New Clinton Legal Defense Fund Created
By Wolf Blitzer/CNN
WASHINGTON (Feb. 18) -- With their legal bills already approaching $4 million and skyrocketing because of the Monica Lewinsky allegations, President and Mrs. Clinton have authorized a new legal defense fund.
Supporters of the president, led by former Arkansas Sen. David Pryor, announced the establishment of the Clinton Legal Expense Trust on Wednesday. "The tremendous financial burden that this couple faces is unprecedented. It vastly exceeds the president's compensation. It vastly exceeds his or her financial resources," Pryor said.
The Clintons' private lawyers, including Bob Bennett and David Kendall, are among the most expensive in Washington, each billing several hundred dollars an hour.
The new fund eliminates some of the self-imposed restrictions on the original fund, which closed down at the end of last year after money simply stopped coming in.
The major changes include:
- The maximum contribution for the new fund is $10,000 per person per year, as opposed to the earlier $1,000.
- The new fund will solicit and advertise, including direct mail campaigns, something that was prohibited the last time around.
- After considering accepting contributions from lobbying groups, political action committees, labor unions and corporations, the new fund decided to limit donations to individuals.
The old fund's problems were the result, in part, of the huge embarrassment when the fund had to return some $600,000 raised by now-indicted Clinton fund-raiser Charlie Trie.
Critics say there is still a serious potential for abuse. The Center for Responsive Politics' Kent Cooper said, "When you look at a corporate leader or a union leader, or a lobbyist, saying, why would they give $10,000, is it part of their lobbying plan for some type of access buying. It opens the whole arena up to questions in the public's mind."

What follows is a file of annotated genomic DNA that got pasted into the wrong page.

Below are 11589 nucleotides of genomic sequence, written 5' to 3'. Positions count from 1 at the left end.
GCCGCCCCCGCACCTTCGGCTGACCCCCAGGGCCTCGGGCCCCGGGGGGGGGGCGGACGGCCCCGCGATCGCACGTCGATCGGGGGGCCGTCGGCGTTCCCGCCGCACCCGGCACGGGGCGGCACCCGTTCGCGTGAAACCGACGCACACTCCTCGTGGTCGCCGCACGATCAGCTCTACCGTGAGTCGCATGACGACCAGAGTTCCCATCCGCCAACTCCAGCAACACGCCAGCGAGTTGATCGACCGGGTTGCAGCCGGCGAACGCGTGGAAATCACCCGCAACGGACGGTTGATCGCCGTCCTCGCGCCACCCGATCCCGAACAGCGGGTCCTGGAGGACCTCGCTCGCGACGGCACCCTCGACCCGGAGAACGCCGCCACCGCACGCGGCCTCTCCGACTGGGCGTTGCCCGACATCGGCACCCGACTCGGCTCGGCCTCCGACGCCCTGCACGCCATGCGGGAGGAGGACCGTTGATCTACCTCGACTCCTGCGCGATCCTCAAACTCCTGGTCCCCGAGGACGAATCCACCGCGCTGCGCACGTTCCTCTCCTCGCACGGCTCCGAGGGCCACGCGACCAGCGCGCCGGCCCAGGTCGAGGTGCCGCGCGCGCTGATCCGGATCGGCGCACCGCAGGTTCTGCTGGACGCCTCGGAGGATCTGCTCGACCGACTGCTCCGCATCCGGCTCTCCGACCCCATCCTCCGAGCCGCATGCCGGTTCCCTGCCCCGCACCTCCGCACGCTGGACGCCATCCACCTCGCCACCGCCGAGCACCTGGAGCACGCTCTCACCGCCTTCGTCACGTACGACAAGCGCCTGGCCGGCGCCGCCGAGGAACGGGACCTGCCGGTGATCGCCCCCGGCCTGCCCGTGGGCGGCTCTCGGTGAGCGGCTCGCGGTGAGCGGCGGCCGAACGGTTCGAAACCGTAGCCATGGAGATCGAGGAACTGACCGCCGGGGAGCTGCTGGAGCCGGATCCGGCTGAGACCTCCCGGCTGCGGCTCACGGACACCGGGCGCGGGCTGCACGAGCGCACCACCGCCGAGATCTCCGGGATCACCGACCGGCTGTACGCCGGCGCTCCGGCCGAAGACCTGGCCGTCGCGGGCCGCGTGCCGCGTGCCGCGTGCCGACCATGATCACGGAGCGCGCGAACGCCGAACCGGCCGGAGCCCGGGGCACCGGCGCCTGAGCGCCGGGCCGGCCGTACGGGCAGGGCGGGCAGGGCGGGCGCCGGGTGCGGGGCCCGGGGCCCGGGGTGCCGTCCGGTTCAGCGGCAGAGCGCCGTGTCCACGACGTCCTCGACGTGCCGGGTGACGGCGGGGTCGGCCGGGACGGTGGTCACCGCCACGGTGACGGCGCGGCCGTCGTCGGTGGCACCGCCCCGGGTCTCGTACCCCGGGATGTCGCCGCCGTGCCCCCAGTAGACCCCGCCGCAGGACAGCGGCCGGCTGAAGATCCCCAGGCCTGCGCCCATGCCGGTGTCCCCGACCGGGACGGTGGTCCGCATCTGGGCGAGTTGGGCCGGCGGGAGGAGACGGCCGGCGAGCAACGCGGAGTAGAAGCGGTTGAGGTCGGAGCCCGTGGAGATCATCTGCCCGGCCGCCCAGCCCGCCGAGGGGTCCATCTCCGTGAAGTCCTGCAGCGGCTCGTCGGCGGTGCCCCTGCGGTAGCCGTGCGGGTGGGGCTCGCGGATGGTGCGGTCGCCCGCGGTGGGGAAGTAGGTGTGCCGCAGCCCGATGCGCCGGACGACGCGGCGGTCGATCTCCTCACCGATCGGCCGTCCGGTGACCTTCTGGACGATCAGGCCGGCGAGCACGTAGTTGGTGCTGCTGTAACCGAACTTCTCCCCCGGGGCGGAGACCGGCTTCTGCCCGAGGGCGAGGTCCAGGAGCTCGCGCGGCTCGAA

Not so, says the White House.
"This is being done consistent with government ethics, rules, regulations and also with what is obviously the proper way to do business," insisted White House Press Secretary Mike McCurry.
Heading up the new fund will be Tony Essaye, a well-known Washington lawyer with close ties to the Democratic party. In addition to Pryor, other trustees include businessmen Kenneth Bartels and Roger Johnson, and lawyers Maurice Mitchell and Renee Ring.
In addition to the Lewinsky matter, the Clintons' legal bills stem from Whitewater, the campaign fund-raising controversy and the Paula Jones sexual harassment lawsuit.
Legal bills are said to be increasing dramatically, especially because Clinton's insurance companies have stopped paying bills in connection with the Jones suit.
To pay current bills, the president's friends say they say they need 400 wealthy supporters to come up with $10,000 each; that would raise $4 million. Says one fund-raiser: "That shouldn't be very hard."